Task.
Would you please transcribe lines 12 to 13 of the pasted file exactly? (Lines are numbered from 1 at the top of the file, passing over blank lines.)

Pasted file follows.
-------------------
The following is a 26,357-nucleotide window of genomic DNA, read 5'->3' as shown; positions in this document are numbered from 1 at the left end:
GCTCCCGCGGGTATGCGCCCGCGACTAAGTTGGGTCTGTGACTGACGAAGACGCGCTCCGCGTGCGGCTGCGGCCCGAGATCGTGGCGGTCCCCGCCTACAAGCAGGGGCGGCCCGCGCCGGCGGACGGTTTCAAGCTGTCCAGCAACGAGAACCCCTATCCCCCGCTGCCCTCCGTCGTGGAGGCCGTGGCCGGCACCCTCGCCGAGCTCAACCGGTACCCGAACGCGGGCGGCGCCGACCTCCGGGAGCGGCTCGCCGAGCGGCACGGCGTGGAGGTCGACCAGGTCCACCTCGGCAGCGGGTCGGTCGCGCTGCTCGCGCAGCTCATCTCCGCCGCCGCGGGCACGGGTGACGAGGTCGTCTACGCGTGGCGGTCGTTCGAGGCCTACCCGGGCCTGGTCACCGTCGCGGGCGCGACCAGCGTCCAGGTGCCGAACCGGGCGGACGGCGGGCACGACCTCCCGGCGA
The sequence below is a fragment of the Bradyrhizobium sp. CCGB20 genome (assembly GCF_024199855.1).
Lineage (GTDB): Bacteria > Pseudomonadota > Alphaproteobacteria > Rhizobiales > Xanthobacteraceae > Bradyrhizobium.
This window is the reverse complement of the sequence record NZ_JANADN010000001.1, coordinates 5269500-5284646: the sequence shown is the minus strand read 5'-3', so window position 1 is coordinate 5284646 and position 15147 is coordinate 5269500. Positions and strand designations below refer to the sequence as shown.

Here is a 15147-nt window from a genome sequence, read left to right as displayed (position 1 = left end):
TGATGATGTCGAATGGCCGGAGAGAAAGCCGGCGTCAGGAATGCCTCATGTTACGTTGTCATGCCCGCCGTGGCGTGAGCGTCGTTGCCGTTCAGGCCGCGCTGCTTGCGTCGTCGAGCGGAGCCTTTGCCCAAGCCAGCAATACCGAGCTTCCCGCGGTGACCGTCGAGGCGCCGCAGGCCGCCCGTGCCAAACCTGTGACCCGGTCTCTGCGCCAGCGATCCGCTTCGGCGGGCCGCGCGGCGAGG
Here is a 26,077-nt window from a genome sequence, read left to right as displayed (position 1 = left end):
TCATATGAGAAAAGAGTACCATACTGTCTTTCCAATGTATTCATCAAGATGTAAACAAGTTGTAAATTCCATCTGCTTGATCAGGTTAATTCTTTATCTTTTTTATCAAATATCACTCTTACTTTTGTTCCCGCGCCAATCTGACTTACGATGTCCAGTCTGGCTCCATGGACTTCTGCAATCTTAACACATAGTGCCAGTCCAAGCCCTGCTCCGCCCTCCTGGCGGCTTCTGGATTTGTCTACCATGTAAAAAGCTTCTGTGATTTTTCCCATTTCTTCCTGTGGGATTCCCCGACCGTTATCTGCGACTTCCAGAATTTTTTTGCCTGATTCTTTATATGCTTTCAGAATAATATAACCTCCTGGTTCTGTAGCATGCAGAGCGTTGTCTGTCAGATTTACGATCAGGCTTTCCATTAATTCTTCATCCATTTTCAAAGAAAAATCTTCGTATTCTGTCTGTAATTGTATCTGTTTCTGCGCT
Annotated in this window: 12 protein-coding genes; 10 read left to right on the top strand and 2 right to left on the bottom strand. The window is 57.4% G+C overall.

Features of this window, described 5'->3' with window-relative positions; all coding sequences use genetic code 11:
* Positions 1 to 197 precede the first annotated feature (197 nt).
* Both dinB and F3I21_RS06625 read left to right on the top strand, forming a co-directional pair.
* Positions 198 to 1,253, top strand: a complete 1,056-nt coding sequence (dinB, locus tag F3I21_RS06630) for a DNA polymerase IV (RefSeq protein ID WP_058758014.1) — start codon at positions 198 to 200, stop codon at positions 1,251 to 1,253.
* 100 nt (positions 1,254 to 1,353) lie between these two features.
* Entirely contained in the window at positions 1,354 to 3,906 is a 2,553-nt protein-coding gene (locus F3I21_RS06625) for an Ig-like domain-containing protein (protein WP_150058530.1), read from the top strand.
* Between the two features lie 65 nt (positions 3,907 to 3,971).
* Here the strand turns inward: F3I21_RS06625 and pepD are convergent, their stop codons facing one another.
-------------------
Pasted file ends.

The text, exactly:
* Positions 1 to 197 precede the first annotated feature (197 nt).
* Both dinB and F3I21_RS06625 read left to right on the top strand, forming a co-directional pair.